Friday, 9 March 2007

Carbon Nanotubes

I've been informed that the Journal of Semiconductor Science and Technology freely distributes (up to april, 18th) its special issue on charge and transport on Carbon Nanotubes. It is a very interesting topic, and the papers are both reviews and original research. I think it is an opportunity not to be missed.

Thursday, 8 March 2007

Compact charge and capacitance models of nanowire MOSFETs

The compact modeling of nanowire MOSFETs (also called surrounding gate MOSFETs or Gate All Around MOSFETs) is a hot topic. The first compact drain current models were published in 2004:

Researchers are now addressing the compact modeling of charges and capacitances. In January 2007, in IEEE Transactions on Electron Devices, the first compact model for charges and capacitances of surrounding gate MOSFETs was published: Analytical Charge and Capacitance Models of Undoped Cylindrical Surrounding-Gate MOSFETs, by Moldovan O., Jiménez D., Roig J. and Iñiguez B.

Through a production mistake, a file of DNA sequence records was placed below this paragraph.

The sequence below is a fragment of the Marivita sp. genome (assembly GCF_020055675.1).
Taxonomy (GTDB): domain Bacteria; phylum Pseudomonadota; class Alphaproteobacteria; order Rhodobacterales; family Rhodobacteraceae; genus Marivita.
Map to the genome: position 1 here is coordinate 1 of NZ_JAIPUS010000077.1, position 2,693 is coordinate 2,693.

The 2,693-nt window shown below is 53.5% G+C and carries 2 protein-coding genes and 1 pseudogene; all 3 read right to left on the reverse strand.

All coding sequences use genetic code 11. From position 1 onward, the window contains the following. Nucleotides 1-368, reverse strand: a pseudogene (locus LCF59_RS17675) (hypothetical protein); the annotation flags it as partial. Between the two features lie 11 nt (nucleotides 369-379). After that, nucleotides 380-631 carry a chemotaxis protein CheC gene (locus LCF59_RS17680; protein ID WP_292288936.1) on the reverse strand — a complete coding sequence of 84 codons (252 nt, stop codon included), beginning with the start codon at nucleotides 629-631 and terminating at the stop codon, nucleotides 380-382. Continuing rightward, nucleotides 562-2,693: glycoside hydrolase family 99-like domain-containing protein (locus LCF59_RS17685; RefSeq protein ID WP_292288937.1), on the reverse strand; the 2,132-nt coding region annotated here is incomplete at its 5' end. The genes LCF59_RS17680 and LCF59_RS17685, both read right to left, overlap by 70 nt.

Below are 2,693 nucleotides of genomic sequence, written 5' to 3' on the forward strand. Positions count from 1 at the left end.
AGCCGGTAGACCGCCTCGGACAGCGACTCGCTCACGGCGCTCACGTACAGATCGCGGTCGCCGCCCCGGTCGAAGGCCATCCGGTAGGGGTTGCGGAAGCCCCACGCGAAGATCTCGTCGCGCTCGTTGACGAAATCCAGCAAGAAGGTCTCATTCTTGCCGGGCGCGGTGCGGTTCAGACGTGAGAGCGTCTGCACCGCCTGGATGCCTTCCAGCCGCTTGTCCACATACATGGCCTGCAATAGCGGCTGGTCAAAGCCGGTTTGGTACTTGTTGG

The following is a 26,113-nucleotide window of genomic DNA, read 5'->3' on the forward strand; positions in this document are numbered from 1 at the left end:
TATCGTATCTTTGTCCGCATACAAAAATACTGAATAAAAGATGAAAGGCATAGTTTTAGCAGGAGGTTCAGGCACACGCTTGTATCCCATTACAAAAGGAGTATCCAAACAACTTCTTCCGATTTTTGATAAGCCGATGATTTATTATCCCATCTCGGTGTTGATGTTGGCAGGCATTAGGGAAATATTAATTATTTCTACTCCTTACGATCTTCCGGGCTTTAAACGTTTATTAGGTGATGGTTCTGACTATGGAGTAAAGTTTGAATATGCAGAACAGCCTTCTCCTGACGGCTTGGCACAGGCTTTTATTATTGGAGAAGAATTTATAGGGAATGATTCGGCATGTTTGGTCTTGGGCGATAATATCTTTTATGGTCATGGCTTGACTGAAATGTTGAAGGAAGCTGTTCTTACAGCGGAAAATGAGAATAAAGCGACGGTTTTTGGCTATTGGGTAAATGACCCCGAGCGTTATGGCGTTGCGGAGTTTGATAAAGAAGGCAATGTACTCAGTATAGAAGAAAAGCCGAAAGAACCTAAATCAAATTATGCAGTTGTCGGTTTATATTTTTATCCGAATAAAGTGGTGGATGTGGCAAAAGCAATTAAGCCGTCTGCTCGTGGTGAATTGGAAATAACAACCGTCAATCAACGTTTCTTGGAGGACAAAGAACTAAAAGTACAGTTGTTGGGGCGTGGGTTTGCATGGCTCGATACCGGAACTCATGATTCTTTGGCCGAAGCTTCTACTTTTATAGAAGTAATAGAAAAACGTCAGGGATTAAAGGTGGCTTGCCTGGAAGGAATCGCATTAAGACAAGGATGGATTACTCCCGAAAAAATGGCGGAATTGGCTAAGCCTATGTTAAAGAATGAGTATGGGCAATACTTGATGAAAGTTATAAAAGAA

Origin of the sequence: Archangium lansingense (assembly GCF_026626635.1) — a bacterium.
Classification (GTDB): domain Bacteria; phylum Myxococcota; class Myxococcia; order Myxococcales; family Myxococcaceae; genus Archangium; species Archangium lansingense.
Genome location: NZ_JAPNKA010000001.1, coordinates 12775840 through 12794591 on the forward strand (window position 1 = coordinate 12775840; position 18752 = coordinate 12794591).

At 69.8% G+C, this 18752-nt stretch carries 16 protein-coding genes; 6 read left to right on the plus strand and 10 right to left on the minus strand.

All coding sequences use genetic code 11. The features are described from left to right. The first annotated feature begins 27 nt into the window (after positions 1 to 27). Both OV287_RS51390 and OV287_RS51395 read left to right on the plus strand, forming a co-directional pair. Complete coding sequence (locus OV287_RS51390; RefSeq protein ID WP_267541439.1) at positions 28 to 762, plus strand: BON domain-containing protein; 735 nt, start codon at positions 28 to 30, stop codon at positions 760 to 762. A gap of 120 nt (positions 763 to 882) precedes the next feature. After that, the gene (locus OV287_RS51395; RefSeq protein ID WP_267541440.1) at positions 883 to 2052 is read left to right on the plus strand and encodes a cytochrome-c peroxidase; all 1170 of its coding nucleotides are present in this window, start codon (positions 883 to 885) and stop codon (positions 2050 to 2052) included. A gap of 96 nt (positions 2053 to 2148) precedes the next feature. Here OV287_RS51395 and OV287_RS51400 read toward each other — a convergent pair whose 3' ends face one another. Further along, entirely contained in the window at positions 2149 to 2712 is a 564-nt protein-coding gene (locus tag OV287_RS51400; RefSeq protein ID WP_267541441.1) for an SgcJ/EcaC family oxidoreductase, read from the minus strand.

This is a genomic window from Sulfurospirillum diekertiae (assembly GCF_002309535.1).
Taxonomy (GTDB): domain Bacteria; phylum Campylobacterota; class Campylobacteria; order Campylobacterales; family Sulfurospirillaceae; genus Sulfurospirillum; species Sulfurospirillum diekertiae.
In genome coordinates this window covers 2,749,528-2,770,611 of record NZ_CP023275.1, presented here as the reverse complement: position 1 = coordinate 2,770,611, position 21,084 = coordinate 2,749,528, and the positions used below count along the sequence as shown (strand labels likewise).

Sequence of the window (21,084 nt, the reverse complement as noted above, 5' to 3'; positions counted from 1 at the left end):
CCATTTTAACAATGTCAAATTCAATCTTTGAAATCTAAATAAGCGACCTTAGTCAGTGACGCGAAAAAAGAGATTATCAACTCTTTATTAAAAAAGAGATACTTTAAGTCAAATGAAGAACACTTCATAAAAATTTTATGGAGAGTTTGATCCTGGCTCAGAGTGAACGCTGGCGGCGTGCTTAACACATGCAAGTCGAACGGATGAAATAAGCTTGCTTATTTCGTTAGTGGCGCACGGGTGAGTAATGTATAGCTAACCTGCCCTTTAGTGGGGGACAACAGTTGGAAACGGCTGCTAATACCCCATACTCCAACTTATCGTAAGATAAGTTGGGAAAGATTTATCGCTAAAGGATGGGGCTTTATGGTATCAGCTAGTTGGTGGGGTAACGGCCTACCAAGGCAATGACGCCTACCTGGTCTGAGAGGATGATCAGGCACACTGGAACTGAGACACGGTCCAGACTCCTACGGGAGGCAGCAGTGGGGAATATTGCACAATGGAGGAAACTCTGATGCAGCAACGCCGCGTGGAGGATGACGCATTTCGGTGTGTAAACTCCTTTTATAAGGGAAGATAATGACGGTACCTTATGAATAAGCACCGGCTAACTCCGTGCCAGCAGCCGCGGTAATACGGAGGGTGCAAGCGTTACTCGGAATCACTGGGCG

In March 2007, a new charge model for surrounding gate MOSFETs has been published in IEEE Transactions on Electron Devices: Analytic Charge Model for Surrounding-Gate MOSFETs, by Yu B., Lu W.-Y., Lu H. and Taur, Y.

Both models are based on the electrostatic potential soultion obtained by D. Jimenez et al. (Continuous analytic I-V model for surrounding-gate MOSFETs, IEEE Electron Device Letters, August 2005)
from the 1-D Poisson's equation in the radial direction (neglecting the effect of the lateral field). B. yu et al use the initial formulation proposed by Jimenez; charge and capacitances are written in terms of a variable which depends on the surface potential, and is calculated iteratively at the source and drain ends of the channel. Moldovan uses a charge-based formulation: from a charge control model, developed by B. Iñiguez et al. (Explicit continuous model for long-channel undoped surrounding gate MOSFETs, IEEE Transactions on Electron Devices, August 2005)